Carnegie writes that the US Navy employed the law of averages in order to boost sailors’ morale. Sailors who were assigned to high-octane tankers were initially worried that they would be blown up when the tank exploded. So the Navy provided them with exact figures: Of the 100 tanks that were hit by torpedoes, 60 stayed afloat and only five sank in less than 10 minutes, leaving time to get off the ship.

5. Place stop-loss orders on your worries.

This strategy is based on a principle in stock trading. One investor said he set a stop-loss order on every market commitment he made. Here’s how it works: Say you buy a stock that sells for 100 dollars a share and set a stop-loss order for 90 dollars a share. As soon as that stock dips to 90 dollars a share, you sell it — no questions asked.

You can use this principle in everyday life. For example, Carnegie once wanted to be a novelist, but after two years of toiling away without much success, he decided to cut his losses and go back to teaching and nonfiction writing.

Original Article Link by Shana Lebowitz


“Every day I pray. I yield myself to God, the tensions and anxieties go out of me and peace and power come in.” Dale Carnegie

“You can conquer almost any fear if you will only make up your mind to do so. For remember, fear doesn’t exist anywhere except in the mind.”
Dale Carnegie

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Worry and Stress

Worry and stress are like two evil serial killers. Either one of them will cause you great harm, but the way they do it is unique for each one. One may do it slowly while the other is quick. Yet make no mistake, both of these murderers will eventually kill you. You must recognize worry and stress inducing situations in your life and mitigate the subconscious and conscious reactions to them through reflection and prayer.

Many times you don’t even know the physical symptoms that you have are all related to a subconscious level of worry and stress. It took me a while to figure this out. I believe it manifests differently the older you get.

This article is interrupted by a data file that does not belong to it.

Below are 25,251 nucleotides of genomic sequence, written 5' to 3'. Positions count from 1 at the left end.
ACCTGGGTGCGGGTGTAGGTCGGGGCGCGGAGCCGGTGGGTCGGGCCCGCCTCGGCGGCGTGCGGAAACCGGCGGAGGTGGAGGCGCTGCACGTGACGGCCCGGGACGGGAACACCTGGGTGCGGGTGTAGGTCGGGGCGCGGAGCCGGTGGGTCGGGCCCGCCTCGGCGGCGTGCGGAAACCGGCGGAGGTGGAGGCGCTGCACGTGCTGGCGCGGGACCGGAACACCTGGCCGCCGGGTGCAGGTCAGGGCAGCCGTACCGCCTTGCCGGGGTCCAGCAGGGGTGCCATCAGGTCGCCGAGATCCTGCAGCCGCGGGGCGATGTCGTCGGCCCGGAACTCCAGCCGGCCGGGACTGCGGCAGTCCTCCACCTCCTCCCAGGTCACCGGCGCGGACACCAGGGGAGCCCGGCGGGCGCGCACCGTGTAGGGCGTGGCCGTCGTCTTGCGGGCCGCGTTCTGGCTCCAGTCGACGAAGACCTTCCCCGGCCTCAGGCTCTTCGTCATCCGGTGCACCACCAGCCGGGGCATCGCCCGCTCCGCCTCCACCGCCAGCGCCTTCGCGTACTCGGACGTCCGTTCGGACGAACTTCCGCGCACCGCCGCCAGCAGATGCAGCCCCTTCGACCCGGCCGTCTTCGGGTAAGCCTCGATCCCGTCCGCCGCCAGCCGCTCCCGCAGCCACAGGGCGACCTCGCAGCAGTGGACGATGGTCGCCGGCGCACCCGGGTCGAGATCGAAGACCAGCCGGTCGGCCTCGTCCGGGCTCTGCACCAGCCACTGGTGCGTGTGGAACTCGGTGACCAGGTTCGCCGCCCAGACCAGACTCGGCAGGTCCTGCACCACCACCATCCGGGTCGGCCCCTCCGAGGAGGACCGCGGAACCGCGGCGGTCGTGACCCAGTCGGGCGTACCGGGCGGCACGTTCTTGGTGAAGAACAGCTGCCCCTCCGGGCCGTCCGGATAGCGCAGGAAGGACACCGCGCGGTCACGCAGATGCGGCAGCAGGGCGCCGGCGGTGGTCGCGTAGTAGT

When I was in my early twenties many times the symptoms would manifest as mental tiredness and fatigue. Sometimes that would turn into low morale and a bad attitude toward work.

In my later twenties I started having symptoms that included my heart racing and dizziness. Of course I didn’t know what it was when it first started. This added even more worry because I thought I was having a heart attack each time it would happen. After having my heart checked by way of a physical stress test I found out that there was nothing wrong with my heart. And after I found that out, those symptoms went away. It’s as if once my mind found out my heart was fine that symptom of worry went away.

As I’ve gotten older the symptoms of worry and stress have changed into some odd and strange things. However I’ve learned to recognize when it’s happening.

Just know that the symptoms of stress and worry were manifesting as physical symptoms in my body. It does for everyone. The key is to identify that as the cause and work through the problem.

The thing is you won’t always know that you are “stressed”. Especially if you have become normalized to working through stressful situations. But when you add a touch of worry on top of those normally stressful situations, then you have to start recognizing the physical and mental manifestations of a “stressed out” season in your life. 

I’m starting to recognize the same issues in people I know. You may be able to recognize it too if you think about it a little. Do you work with a person who happens to get the flu every time a stressful situation or worrying issues pop up at the office? Its a subconscious reaction. The symptoms can differ, but the patterns will show if you think it through. 

Worry and stress can cause unexpected and unusual thoughts in your mind as well. These thoughts can even turn into physical actions when allowed to go too far without mitigation. As your circle of friends and even coworkers age, they will surely experience big life changes that can cause fairly rapid and quick onset stress and worry explosions. These events may not simply cause physically uncomfortable symptoms but can also cause very conscious and open reactions that can affect others. I’ve seen these things happen more often as I’ve gotten older. These actions include adultery, suicide, assault, protesting about nothing and other odd things.

The most common of these actions is probably arguing with a coworker or even a family member about absolutely nothing. Just really dumb things that don’t mean anything in the grand scheme of life. I know you’ve seen it. I saw two men in their forties acting like absolute children at work last week. I just sat in amazement  (slightly entertained) at these two grown men brought to sheer idiocy by a stressful moment with a touch of worry brought on by a prolonged periods of “restructuring” at my office. It happens.

The key is to recognize the symptoms by understanding the current work and life situations surrounding you and your acquaintances. Then mitigate by sharing the love of Christ and the promises that the Lord has given us through His Word. 

The examples of God bringing His people through some really stressful situations are abundant in the Bible. Read and share these examples and trust in the Lord to bring you through in His way. You won’t always know how or when. Yet God Is, and He has got you covered the way He has planned from the beginning.